Supply chain – The COVID-19 pandemic has certainly had its impact impact on the world. Economic indicators and health have been compromised and all industries are touched in one way or perhaps some other. One of the industries in which this was clearly noticeable is the agriculture and food industry.
In 2019, the Dutch farming and food industry contributed 6.4 % to the gross domestic item (CBS, 2020). According to the FoodService Instituut, the foodservice business in the Netherlands dropped € 7.1 billion in 2020. The hospitality trade lost 41.5 % of the turnover of its as show by ProcurementNation, while at exactly the same time supermarkets enhanced their turnover with € 1.8 billion.
Disruptions of the food chain have significant consequences for the Dutch economy and food security as lots of stakeholders are affected. Despite the fact that it was apparent to numerous folks that there was a huge impact at the end of the chain (e.g., hoarding doing grocery stores, eateries closing) as well as at the beginning of the chain (e.g., harvested potatoes not searching for customers), there are many actors in the source chain for which the impact is less clear. It is thus vital that you determine how effectively the food supply chain as a whole is actually equipped to deal with disruptions. Researchers from your Operations Research and Logistics Group at Wageningen University and from Wageningen Economics Research, led by Professor Sander de Leeuw, analyzed the influences of the COVID-19 pandemic all over the food supplies chain. They based their analysis on interviews with about 30 Dutch supply chain actors.
Need within retail up, contained food service down It’s apparent and popular that demand in the foodservice channels went down due to the closure of places, amongst others. In some instances, sales for vendors in the food service industry as a result fell to about 20 % of the initial volume. Being a side effect, demand in the retail channels went up and remained at a quality of aproximatelly 10-20 % higher than before the crisis began.
Goods that had to come through abroad had the own issues of theirs. With the change in desire from foodservice to retail, the demand for packaging changed dramatically, More tin, cup and plastic material was needed for use in buyer packaging. As more of this product packaging material ended up in consumers’ houses rather than in joints, the cardboard recycling function got disrupted as well, causing shortages.
The shifts in need have had a big effect on output activities. In certain cases, this even meant a complete stop of production (e.g. in the duck farming industry, which arrived to a standstill due to demand fall-out on the foodservice sector). In other cases, a major section of the personnel contracted corona (e.g. to the meat processing industry), causing a closure of facilities.
Supply chain – Distribution activities were also affected. The beginning of the Corona crisis in China triggered the flow of sea containers to slow down pretty shortly in 2020. This resulted in transport capability which is restricted during the earliest weeks of the problems, and costs that are high for container transport as a result. Truck transport faced various problems. Initially, there were uncertainties on how transport would be managed for borders, which in the long run weren’t as stringent as feared. That which was problematic in instances which are many, nonetheless, was the accessibility of drivers.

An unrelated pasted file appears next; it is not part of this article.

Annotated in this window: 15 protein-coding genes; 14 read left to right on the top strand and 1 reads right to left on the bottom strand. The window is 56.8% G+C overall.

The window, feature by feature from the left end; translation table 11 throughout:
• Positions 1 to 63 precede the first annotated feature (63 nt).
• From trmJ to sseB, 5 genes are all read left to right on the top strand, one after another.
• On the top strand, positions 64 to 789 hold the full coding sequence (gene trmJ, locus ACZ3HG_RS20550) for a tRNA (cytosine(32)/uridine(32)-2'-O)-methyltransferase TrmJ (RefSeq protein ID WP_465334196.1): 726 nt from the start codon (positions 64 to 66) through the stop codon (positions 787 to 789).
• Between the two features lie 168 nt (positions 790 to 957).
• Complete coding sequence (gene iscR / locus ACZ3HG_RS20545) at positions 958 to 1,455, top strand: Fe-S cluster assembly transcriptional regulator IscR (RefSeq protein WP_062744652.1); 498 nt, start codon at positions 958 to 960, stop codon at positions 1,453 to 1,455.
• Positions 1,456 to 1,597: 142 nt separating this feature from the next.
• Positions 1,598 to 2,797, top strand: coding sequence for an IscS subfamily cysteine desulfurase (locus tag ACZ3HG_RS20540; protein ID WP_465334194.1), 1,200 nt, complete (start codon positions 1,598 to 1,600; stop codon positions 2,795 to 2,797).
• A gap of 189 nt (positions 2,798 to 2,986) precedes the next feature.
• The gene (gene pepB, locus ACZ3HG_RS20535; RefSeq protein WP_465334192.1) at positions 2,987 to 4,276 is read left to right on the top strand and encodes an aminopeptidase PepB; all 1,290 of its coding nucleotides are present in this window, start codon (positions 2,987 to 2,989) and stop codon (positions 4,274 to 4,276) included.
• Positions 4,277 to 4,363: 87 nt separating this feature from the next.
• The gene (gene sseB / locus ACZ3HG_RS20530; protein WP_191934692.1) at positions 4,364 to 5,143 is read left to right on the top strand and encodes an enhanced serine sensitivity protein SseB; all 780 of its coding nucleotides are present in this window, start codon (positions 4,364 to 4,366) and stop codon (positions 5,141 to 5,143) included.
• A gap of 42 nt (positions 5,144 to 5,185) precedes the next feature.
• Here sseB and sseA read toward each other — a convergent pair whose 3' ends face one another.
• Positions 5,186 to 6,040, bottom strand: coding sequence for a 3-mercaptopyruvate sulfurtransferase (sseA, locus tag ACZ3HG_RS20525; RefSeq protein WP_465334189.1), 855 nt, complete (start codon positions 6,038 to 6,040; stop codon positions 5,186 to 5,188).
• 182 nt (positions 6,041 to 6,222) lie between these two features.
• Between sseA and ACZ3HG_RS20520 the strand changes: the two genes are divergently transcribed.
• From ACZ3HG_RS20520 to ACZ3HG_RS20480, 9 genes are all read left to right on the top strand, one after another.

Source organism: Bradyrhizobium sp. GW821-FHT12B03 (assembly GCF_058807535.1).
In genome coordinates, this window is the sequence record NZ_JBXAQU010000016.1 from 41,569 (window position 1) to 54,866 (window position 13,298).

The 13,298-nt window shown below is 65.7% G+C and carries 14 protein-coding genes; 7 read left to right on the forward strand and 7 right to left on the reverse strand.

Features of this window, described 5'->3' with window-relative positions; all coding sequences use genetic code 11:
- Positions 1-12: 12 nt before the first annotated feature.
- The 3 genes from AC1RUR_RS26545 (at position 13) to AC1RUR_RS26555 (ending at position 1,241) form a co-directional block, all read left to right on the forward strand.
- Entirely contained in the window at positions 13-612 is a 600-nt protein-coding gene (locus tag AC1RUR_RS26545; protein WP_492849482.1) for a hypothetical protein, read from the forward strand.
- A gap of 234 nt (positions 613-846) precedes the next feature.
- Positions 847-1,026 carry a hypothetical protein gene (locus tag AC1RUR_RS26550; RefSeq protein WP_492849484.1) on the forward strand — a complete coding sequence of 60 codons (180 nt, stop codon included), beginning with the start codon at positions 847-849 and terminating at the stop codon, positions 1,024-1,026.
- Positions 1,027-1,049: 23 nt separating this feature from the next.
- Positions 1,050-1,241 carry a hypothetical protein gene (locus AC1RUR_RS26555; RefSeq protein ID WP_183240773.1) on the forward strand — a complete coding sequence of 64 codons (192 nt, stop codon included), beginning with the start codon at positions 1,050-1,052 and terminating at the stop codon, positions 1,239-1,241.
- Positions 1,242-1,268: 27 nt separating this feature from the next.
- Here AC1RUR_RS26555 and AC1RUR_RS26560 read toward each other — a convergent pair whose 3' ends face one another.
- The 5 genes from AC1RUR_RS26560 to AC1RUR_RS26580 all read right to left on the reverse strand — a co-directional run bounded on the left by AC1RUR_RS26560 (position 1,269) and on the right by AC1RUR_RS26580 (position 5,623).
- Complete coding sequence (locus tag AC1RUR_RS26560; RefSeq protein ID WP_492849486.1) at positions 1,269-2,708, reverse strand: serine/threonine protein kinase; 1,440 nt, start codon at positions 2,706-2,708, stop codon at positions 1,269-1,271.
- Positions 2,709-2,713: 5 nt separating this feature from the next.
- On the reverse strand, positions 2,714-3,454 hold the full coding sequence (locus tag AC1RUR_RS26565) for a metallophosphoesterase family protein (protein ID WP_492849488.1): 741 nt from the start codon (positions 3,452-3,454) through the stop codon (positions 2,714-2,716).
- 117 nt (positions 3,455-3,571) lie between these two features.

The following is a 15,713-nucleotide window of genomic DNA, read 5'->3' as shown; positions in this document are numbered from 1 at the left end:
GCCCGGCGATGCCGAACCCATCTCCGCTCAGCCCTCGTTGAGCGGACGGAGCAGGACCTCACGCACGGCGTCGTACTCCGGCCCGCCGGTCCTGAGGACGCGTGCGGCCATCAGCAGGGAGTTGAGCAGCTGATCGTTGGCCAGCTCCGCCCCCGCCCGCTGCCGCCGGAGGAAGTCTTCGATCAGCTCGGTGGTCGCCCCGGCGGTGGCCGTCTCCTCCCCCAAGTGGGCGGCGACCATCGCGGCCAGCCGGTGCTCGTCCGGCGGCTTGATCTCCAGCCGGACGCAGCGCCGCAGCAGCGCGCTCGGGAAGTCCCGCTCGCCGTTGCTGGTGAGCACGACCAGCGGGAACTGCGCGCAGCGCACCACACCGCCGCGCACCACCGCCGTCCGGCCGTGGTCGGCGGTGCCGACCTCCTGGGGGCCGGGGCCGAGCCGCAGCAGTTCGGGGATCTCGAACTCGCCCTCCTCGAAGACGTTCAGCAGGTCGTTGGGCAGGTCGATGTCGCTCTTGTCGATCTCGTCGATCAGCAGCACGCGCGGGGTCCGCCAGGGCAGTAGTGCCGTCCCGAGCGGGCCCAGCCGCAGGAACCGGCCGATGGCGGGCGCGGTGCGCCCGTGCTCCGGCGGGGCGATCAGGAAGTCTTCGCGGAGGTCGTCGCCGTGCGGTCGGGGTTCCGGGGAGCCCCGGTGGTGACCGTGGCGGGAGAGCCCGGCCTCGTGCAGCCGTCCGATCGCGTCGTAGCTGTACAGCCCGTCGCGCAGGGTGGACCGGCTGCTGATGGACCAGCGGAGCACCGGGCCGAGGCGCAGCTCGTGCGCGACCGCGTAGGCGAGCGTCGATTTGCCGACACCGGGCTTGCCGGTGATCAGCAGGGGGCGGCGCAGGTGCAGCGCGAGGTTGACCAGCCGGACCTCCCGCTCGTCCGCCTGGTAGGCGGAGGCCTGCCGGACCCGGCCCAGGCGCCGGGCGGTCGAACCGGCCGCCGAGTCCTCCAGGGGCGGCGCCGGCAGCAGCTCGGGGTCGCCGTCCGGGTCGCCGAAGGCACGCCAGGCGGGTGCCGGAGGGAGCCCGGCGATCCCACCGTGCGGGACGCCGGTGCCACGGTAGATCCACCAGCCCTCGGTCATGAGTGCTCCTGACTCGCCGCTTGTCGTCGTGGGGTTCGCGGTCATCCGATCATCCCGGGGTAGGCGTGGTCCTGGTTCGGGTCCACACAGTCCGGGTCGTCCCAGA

The reaction to COVID 19 – provide chain resilience The supply chain resilience analysis held by Prof. de Leeuw as well as Colleagues, was used on the overview of this primary components of supply chain resilience:
To us this framework for the evaluation of the interview, the conclusions show that not many companies had been well prepared for the corona crisis and in fact mainly applied responsive practices. The most notable supply chain lessons were:
Figure 1. 8 best methods for food supply chain resilience
To begin with, the need to design the supply chain for versatility and agility. This looks especially complicated for small companies: building resilience into a supply chain takes time and attention in the organization, and smaller organizations oftentimes do not have the capability to do so.
Next, it was found that more attention was required on spreading risk and also aiming for risk reduction inside the supply chain. For the future, this means more attention has to be given to the way companies rely on specific countries, customers, and suppliers.
Third, attention is needed for explicit prioritization as well as smart rationing strategies in situations where demand can’t be met. Explicit prioritization is actually necessary to keep on to satisfy market expectations but also to boost market shares in which competitors miss opportunities. This challenge isn’t new, though it’s in addition been underexposed in this crisis and was frequently not a component of preparatory pursuits.
Fourthly, the corona crisis shows us that the financial result of a crisis in addition relies on the way cooperation in the chain is actually set up. It is usually unclear precisely how further costs (and benefits) are distributed in a chain, if at all.
Last but not least, relative to other functional departments, the businesses and supply chain works are in the driving seat during a crisis. Product development and marketing activities need to go hand deeply in hand with supply chain events. Whether or not the corona pandemic will structurally switch the classic considerations between production and logistics on the one hand as well as marketing on the other, the potential future will have to tell.
How is the Dutch food supply chain coping during the corona crisis?